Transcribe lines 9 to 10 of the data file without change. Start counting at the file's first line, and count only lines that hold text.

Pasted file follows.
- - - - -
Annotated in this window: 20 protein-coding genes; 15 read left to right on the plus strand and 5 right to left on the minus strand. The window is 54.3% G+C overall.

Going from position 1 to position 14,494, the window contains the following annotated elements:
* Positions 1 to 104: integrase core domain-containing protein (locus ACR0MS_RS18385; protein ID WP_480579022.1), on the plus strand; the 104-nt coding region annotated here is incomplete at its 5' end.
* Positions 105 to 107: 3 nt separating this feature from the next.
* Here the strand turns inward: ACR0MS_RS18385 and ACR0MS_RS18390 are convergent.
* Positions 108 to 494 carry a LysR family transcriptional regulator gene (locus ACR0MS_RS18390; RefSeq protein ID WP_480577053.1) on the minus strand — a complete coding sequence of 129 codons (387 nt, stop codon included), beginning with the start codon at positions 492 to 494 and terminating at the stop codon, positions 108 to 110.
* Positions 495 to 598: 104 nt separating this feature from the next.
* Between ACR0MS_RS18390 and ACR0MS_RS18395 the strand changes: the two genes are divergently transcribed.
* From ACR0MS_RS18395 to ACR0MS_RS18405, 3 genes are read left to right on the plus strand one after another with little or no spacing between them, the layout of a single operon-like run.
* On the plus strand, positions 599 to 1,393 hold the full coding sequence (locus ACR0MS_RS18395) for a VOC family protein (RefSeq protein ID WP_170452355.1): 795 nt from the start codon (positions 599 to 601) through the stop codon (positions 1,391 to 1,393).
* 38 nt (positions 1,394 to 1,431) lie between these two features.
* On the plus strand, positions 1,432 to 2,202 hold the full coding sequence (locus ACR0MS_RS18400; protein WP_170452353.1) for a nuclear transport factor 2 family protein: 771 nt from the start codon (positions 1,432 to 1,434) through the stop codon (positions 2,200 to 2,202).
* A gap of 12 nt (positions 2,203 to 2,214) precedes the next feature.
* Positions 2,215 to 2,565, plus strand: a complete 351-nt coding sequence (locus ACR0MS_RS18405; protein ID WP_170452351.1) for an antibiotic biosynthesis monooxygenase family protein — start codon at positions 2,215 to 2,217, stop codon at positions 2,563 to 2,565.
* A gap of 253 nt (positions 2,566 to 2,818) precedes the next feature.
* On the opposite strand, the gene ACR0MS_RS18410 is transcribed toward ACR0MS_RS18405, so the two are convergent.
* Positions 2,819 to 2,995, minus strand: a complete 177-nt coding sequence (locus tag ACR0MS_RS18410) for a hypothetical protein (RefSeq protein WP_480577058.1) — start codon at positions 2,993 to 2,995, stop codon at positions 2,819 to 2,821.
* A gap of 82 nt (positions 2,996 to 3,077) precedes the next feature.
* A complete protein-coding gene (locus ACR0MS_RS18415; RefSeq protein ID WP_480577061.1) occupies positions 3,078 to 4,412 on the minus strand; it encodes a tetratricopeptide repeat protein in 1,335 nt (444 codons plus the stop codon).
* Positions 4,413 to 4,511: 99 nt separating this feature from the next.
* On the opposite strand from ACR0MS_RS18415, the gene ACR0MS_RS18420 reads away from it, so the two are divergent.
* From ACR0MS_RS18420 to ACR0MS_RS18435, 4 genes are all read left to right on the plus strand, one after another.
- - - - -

* From ACR0MS_RS18395 to ACR0MS_RS18405, 3 genes are read left to right on the plus strand one after another with little or no spacing between them, the layout of a single operon-like run.
* On the plus strand, positions 599 to 1,393 hold the full coding sequence (locus ACR0MS_RS18395) for a VOC family protein (RefSeq protein ID WP_170452355.1): 795 nt from the start codon (positions 599 to 601) through the stop codon (positions 1,391 to 1,393).